Is that just a general question about servers? If so, you're probably right.

However, OpenBSD is frequently used as a firewall or router. So if a developer has an itch to scratch, and it's within the bailiwick of what OpenBSD is generally used for, then why not have it?

I was more surprised that this got to number 2 on the front page, it seemed that it was something people might have actually been waiting for, was wondering why that would be the case.

My day job is networking for a UK ISP/DC, and the only thing I could really think of people wanting this was on devices like route reflectors within your network, or an peering exchange.

However I suppose people are just using OpenBSD to do more than I thought.

I think there are a lot of HN readers who just like the OpenBSD project in general. They may or may not use it for anything particularly fancy (or at all), but are interested in following its developments.

I'm one of those. I like to read about what they do because I like the idea of it even if I don't have a use for OpenBSD in my life besides a router. I could read their output all day like

-Results of audits or how they got bizarre bugs to surface with security features/randomization/running on exotic hardware platforms. -Security mitigations and software hardening as they find potential attack surface -Recreating the most common use cases of a common piece of software with <5% the codebase.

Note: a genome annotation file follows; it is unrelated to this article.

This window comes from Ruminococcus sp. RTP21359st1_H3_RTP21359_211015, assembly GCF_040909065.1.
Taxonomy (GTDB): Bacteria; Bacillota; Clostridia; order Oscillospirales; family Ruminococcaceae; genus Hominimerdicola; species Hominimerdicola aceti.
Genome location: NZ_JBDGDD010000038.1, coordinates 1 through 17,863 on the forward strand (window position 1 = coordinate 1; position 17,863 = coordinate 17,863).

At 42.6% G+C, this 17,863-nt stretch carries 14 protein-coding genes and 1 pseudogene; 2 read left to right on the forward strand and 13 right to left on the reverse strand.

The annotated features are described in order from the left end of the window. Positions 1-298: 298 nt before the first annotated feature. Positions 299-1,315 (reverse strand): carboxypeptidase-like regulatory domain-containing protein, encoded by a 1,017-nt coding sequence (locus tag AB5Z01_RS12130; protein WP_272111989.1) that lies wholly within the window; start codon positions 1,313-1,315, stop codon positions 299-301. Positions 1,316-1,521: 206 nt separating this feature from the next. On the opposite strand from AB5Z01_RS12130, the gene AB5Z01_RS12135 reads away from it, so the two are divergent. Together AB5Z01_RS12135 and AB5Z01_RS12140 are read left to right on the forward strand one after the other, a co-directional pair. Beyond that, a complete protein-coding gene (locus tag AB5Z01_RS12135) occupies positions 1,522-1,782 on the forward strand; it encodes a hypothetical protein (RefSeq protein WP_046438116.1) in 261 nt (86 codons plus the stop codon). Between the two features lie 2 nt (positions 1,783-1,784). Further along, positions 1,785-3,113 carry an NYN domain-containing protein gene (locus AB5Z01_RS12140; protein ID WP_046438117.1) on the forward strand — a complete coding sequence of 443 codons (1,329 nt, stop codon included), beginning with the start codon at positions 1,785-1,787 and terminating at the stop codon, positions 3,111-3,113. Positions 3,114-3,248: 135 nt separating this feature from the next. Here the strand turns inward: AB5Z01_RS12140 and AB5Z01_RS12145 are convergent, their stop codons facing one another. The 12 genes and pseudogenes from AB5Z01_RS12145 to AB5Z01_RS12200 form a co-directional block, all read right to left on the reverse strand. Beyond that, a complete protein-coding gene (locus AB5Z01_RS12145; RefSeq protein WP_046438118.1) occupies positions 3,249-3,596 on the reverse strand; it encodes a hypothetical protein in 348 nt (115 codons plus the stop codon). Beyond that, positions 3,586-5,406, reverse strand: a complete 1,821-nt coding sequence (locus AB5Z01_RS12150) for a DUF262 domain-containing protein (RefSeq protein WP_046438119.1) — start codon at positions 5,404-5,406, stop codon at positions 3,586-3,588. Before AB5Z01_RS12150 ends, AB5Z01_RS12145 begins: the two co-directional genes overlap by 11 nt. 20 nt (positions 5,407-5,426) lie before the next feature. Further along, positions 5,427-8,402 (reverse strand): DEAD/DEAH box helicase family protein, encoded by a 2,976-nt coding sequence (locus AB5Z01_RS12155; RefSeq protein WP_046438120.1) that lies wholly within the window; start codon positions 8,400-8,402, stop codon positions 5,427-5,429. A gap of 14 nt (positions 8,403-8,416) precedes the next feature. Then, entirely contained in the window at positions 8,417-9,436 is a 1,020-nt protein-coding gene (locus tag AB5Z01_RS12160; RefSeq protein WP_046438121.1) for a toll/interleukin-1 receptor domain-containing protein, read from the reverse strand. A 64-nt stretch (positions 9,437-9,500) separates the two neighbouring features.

OpenBSD isn't just servers...



Agreed, but generally you'd expect to see OpenBSD sit at the edge of a network (Server, VPN, Firewall), where as BFD typically is more of a Core protocol.

I use BFD on our Linux servers, in combination with Linux Virtual Server (LVS, or a Load Balancer). There are 2 LVS servers which use BFD to choose who receives traffic from the core (a Juniper EX4200). The LVS servers also share state so that they can fail over between each other and keep routing existing sessions.

I use the implementation in bird (http://bird.network.cz/) for both IPv4 and IPv6

With Juniper you can actually set a static route to be live or not live based on BFD directly, so no need to use BGP in our case though that is common for routers that can't do it directly on a static route.

> However not too clear why you'd want this on a server?

OpenBSD has a lot of routing technology built-in, so it's common to use it as a firewall, router, VPN gateway, etc.

A server running OpenBSD isn't going to replace a core router, but it's very flexible.

Most routing protocols can remove indirect next hops if the dependent interface has been determined to have gone down.

LACP/Bonding is anotjer challenge that requires either min-links or micro BFD.

BFD is often run at aggressive intervals (less than 1000ms for detecting a failure), and is not best suited for running on general purpose CPUs performing all of the management and control plane tasks. BFD is ideally implementes in hardware.